The Communicative Orientation of Classrooms where Dutch is Taught as a Second Language

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The Communicative Orientation of Classrooms where Dutch is Taught as a Second Language

Type: Research master thesis
Title: The Communicative Orientation of Classrooms where Dutch is Taught as a Second Language
Author: Rahmeh, Samah
Issue Date: 2019-08-30
Keywords: COLT coding scheme, communicative competence, active role, orientation, type of output, length of output
Abstract: The current study aimed to pinpoint some of the factors underlying the communication difficulties faced by Arabic-speaking immigrants learning Dutch as a second language (L2). To this end, six classrooms where Dutch is taught as L2 were selected in order to investigate the level of the communicative orientation they foster. Part A of the COLT coding scheme (Fröhlich et al., 1985) was slightly modified and used for the classroom observations. That part of the scheme describes classroom events at the level of activity and contains categories related to participant organization, student modality, content and materials. The materials that seemed to highly control the classroom activities were also analysed in terms of their communicative orientation and in terms of the type and length of output they require from students. The results of the classroom observations revealed that that the communicative orientation was different among the six classes observed. It was minimal at some classes where the teacher was the dominant speaker and the sole controller of the topics discussed. Contrastively, students were passive learners who provided short, prescribed answers without involving in any kind of discussion. Classes with a minimal level of communicativeness were also characterized by being form-focused with minimal integration of meaning and by being highly controlled by the course materials. Other classes fostered the communicative competence at a moderate level. At these classes students were limitedly active, the integration of meaning was higher and group/pair discussion was present. The third type of classes observed was highly communicative. At these classes teachers and learners alike involved in open discussion and they both determined the topics to be discussed. Most of these topics were of broad reference. The analysis of the materials ascertained that the course books used were not communicatively oriented as they stimulate limited output from learners; both in terms of type and length. Nevertheless, a shift in the communicative orientation towards the more communicative end was traced throughout the two books.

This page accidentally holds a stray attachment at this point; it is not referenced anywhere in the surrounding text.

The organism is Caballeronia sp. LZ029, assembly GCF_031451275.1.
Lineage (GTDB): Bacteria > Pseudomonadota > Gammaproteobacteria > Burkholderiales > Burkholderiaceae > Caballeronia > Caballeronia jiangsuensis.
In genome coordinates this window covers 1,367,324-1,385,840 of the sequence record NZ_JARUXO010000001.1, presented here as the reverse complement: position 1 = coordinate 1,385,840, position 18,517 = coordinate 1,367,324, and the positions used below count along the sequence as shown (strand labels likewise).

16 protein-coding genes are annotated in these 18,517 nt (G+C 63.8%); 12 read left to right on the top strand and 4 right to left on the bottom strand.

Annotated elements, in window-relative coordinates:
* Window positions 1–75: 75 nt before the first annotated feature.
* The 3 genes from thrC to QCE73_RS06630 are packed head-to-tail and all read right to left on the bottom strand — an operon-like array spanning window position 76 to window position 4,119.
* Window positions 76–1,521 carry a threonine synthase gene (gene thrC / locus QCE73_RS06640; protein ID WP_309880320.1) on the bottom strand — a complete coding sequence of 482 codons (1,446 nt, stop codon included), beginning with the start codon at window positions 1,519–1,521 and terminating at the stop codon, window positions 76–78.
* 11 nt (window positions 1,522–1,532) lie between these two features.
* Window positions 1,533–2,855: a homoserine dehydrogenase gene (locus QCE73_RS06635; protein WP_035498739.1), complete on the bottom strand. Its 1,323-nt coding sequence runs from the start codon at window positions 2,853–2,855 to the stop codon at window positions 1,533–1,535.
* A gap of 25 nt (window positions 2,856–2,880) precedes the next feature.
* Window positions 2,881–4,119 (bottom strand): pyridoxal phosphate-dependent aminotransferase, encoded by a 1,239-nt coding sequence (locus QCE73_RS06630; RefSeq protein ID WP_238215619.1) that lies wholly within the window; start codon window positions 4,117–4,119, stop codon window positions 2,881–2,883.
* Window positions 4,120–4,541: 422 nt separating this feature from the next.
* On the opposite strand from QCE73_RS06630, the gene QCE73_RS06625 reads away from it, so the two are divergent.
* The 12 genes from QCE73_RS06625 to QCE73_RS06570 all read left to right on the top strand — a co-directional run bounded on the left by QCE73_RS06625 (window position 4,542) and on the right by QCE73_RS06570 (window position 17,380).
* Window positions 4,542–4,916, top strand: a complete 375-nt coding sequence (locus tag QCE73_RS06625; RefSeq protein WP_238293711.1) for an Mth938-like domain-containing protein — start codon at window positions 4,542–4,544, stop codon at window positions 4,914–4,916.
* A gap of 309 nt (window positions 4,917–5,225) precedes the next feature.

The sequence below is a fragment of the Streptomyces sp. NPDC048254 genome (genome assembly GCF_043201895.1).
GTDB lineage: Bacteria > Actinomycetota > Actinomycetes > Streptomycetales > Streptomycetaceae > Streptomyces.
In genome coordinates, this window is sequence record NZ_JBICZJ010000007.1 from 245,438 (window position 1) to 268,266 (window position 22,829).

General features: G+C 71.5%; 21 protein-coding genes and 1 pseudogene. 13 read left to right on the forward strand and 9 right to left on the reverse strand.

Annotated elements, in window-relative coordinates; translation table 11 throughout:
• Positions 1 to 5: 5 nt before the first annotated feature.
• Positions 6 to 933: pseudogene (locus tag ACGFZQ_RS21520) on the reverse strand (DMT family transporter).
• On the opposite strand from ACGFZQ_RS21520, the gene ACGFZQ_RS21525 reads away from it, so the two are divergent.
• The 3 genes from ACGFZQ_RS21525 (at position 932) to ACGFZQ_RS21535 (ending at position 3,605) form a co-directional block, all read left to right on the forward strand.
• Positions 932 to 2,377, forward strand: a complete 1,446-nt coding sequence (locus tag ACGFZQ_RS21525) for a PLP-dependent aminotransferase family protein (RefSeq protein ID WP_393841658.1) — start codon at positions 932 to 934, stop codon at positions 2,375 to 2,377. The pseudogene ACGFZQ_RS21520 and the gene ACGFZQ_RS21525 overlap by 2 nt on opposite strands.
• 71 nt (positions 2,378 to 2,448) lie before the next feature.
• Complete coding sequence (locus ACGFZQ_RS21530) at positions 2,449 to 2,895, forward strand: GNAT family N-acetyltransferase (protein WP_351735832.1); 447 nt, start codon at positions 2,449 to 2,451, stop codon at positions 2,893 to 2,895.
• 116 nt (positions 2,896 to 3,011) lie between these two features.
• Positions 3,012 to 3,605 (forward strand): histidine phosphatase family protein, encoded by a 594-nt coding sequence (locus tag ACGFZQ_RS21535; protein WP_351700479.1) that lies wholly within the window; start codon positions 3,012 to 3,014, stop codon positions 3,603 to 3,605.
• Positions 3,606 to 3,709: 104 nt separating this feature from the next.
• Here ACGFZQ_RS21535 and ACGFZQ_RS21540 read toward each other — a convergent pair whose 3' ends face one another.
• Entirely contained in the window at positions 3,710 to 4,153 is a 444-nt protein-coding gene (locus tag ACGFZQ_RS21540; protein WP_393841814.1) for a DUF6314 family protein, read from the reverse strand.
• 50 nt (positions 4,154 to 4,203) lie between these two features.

Supervisor: de Jong, Nivja
Faculty: Faculty of Humanities
Department: Linguistics (Research master)
Specialisation: Research Master in Linguistics
ECTS Credits: 30
Handle: http://hdl.handle.net/1887/76765
 

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